Sources of Inequality: Measuring the Contributions of Income Sources to Rising Family Income Inequality
AbstractWe develop a simulation method for measuring the impact of changes in the distributions of the main income sources on growth in family income inequality. We simulate the entire distribution of family income under the counterfactual, "What if the distribution of each source had not changed?" The simulation method allows us to evaluate the impact of changes at any point in the distribution as well as with multiple measures of inequality. We incorporate married-couple and single-person families, appropriately accounting for changes in the proportion married. We apply the simulation method to investigate the impact of changes in male earnings, female earnings, and capital income on the distribution of family income in the United States between 1969 and 1999. We find that changes in the distribution of male earnings account for more of the growth in family income inequality than do changes in any other source of income. Changes in the distribution of female earnings have reduced family income inequality. Copyright 2001 by The International Association for Research in Income and Wealth.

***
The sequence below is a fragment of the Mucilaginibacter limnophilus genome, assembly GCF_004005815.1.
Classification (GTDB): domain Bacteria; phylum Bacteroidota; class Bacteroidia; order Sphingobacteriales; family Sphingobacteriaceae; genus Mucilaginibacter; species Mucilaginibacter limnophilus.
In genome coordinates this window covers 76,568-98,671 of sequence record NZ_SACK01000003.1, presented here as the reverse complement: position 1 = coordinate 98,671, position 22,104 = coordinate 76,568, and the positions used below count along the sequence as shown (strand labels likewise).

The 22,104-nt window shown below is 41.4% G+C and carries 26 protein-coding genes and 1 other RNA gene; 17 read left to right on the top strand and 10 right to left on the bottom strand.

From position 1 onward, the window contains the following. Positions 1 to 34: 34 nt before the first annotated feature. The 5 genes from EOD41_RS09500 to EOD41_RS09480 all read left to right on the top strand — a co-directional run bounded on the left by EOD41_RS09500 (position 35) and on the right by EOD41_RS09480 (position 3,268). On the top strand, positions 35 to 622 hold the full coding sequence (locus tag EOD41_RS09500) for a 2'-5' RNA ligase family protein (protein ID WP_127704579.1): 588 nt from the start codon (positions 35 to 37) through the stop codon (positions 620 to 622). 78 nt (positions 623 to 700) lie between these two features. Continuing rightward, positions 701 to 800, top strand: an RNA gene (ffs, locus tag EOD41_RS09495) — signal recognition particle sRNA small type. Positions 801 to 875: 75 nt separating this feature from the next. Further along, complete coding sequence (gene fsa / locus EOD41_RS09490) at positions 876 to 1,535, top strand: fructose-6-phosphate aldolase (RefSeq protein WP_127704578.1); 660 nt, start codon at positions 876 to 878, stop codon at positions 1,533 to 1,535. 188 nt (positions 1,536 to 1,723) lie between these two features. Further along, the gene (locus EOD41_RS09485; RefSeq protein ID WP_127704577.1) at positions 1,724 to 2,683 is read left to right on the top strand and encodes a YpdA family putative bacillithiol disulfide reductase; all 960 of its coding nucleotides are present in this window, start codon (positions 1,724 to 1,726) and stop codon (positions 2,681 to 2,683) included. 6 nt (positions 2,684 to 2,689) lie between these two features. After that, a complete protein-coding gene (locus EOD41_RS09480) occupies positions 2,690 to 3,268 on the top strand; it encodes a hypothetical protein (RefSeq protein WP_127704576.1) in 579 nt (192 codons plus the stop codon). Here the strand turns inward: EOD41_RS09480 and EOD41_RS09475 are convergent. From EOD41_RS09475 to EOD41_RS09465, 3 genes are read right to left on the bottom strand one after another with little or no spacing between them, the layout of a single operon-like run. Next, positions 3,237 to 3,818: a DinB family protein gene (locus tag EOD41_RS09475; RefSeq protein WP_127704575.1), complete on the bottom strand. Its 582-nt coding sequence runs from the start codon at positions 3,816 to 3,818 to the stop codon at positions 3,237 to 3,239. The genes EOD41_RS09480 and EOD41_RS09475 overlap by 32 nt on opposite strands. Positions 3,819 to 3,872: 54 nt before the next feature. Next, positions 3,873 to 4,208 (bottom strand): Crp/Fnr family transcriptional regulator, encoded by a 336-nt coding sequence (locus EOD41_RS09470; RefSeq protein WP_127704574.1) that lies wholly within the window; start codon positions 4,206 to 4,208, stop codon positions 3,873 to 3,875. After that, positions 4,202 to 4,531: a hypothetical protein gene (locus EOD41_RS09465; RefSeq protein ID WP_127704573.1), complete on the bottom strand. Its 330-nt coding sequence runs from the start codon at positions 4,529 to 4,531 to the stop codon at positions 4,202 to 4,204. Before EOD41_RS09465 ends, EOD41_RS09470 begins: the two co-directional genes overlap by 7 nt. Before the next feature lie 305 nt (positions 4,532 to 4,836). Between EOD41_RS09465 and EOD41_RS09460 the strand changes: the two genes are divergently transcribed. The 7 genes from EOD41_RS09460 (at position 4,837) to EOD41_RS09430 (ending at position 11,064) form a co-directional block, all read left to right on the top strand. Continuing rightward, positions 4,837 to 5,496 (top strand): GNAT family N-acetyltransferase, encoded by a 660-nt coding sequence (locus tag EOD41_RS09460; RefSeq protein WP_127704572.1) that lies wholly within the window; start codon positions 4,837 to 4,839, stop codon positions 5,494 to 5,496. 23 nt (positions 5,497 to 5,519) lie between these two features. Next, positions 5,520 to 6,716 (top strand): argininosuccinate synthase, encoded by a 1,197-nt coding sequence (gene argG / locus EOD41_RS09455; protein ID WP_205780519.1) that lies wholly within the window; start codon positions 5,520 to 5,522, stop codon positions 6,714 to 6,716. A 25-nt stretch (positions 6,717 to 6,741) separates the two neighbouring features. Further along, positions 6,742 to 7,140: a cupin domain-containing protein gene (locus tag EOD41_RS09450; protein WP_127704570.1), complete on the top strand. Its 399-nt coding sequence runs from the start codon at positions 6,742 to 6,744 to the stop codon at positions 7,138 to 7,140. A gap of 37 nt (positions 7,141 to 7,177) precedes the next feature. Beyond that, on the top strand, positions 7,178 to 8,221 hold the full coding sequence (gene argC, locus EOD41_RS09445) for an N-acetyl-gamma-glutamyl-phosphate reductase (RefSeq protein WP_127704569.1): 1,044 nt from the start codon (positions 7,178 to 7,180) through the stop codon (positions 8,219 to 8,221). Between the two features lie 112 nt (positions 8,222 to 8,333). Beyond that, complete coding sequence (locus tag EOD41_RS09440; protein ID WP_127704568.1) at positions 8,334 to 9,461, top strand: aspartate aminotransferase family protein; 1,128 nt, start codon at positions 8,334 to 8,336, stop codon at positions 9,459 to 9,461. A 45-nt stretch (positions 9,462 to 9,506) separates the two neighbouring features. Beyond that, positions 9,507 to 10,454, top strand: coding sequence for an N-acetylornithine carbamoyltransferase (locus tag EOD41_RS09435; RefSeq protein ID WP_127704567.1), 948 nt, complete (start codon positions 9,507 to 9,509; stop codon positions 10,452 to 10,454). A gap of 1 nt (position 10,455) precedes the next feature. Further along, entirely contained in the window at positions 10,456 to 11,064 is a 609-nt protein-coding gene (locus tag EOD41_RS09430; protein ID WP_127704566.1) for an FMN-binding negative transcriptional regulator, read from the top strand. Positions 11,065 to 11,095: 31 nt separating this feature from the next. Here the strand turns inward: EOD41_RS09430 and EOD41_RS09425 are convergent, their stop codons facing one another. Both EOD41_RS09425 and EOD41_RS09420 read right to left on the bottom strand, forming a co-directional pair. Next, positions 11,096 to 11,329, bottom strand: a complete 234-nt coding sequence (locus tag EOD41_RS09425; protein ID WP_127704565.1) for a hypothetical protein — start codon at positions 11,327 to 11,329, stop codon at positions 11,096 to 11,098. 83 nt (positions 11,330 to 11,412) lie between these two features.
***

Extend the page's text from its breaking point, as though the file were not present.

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Bibliographic InfoArticle provided by International Association for Research in Income and Wealth in its journal Review of Income & Wealth.
Volume (Year): 47 (2001)
Issue (Month): 3 (September)
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